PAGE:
Have you seen this cool tool for explosive social impact?

“It is much easier to put existing resources to better use than to develop resources where they do not exist.” — George Soros

star-997393_640We all know social media is an incredible path to influence. But what if you could take your existing social media presence and leverage it for many times your usual impact?

My friend Karen Riordan Palmer just introduced me to an awesome tool for amplifying your social media impact if you have a compelling message you’d like to share.

It’s called Thunderclap.

I am not an affiliate of Thunderclap and have no connection with it or its developers. But I think it has tremendous potential and thought you’d like to know about it.

Thunderclap is an app that lets a message be heard when you and your friends say it together. Think of it as an “online flash mob.”
How it works is, you simply click a link to show your support by sharing a single message on your Facebook, Twitter, and/or Tumblr feed at a pre-scheduled time.
That way, instead of shares trickling out over days, they all happen at once. The message then gets amplified many hundreds of times and becomes a powerful statement that’s impossible to ignore.
It works best when you have a message that really resonates with your tribe’s core values or interests.

For instance, you could organize a Thunderclap around a charity event. Or use it to help spread the word about a lost child. Or to publicize a webinar that offers to solve a problem for your audience.

Thunderclap has a free option and several affordable paid levels starting at $45. For the free option, you set a goal for the number of supporters and if you reach it, your message gets sent at the appointed time. With the paid options, it gets sent regardless.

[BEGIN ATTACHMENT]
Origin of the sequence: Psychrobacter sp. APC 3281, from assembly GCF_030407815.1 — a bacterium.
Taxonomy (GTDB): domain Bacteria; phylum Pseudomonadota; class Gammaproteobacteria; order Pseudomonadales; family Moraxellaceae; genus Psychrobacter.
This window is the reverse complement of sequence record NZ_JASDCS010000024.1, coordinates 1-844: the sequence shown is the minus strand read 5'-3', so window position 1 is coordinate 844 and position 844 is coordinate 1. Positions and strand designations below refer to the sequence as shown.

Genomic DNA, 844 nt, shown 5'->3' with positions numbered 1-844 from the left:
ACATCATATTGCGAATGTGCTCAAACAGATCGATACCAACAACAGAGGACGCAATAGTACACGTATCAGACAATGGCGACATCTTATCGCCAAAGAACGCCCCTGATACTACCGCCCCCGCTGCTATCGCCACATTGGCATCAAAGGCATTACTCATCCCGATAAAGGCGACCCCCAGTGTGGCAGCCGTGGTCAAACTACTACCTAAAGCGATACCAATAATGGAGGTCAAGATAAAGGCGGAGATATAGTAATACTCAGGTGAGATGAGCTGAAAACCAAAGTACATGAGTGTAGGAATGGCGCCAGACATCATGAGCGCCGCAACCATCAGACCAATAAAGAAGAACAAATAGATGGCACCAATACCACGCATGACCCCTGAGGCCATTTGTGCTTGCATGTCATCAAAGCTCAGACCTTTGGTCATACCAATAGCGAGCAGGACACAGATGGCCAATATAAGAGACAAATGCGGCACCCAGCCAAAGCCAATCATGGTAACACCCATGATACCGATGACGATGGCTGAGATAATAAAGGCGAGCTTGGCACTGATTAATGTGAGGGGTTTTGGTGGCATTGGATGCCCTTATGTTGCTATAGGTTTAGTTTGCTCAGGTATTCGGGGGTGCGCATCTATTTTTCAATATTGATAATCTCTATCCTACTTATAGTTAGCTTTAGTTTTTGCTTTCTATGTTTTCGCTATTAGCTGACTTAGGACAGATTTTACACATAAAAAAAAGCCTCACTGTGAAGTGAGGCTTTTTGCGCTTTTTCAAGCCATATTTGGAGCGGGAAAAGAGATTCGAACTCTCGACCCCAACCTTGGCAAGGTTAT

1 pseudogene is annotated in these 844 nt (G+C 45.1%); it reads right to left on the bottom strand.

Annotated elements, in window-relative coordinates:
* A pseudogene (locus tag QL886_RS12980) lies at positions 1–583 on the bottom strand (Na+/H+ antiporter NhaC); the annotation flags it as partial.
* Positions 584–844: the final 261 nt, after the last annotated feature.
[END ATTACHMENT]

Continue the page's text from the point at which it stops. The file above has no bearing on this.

Would you like to see it in action?

Check out Karen’s campaign.

Her message is to spread the word about one of the largest global peace initiative events ever: the 2nd World Parliament on Spirituality that will take place this November.
The goal of the event is to create a Global Peace Initiative and Master Action Plan for Peace for the purpose of increasing the level of love, prosperity, and peace in the world.

When she first told me about it, she said they had just passed the halfway point toward their goal of having at least 100 people sign up. 51 is not a lot of people, but their estimated reach at that point was over 200,000!!

So you can see what a powerful social media leveraging tool this is.

Plus, it’s super easy for people to do.

It takes about 15 seconds and doesn’t cost a thing.

If this sounds like something you might use some day, I encourage you to support a campaign. Participating will help you remember Thunderclap as an option should you ever have an event that could benefit.

If Karen’s message resonates with you at all, test out the Thunderclap user experience for yourself by clicking her link. Share your support by clicking the red buttons on the center of the page. (You’ll also be helping her reach her goal, since she’s using the free version of the app; as of yesterday she still was a few supporters short.)

Or, find another campaign to support.

What do you think? Can you see yourself ever using Thunderclap to get your message out? How do you think you would use it?

A cheap, easy tool for scheduling your social media posts

I’m now managing a couple of client social media accounts, and just wanted to let you know about one of my favorite tools for scheduling posts.

Buffer logoI’m now managing a couple of client social media accounts, and just wanted to let you know about Buffer. It’s an easy, inexpensive way to schedule your Facebook, Twitter, Google + and LinkedIn updates in advance.

The nice thing about Buffer is that it gives you tremendous flexibility. If you have messages that are appropriate for all your platforms, you only have to post them once and it’s done. Yet it allows you to post to individual social media accounts, too. And it’s easy to reschedule posts if need be.

You can schedule up to ten posts at a time with the free version, but I recommend upgrading. For 10 bucks a month you can schedule unlimited posts. This lets you work much more efficiently because you can consolidate your social media time by scheduling ahead weeks or even months.

Is it flawless? No. But the company does have an awesome customer support team. I give them a solid A-. If you have been struggling to keep up with your social media, give it a try. (Or call me. Or both!) 🙂

Not sure what to put on Pinterest? Handy infographic offers dozens of board ideas for your pinning pleasure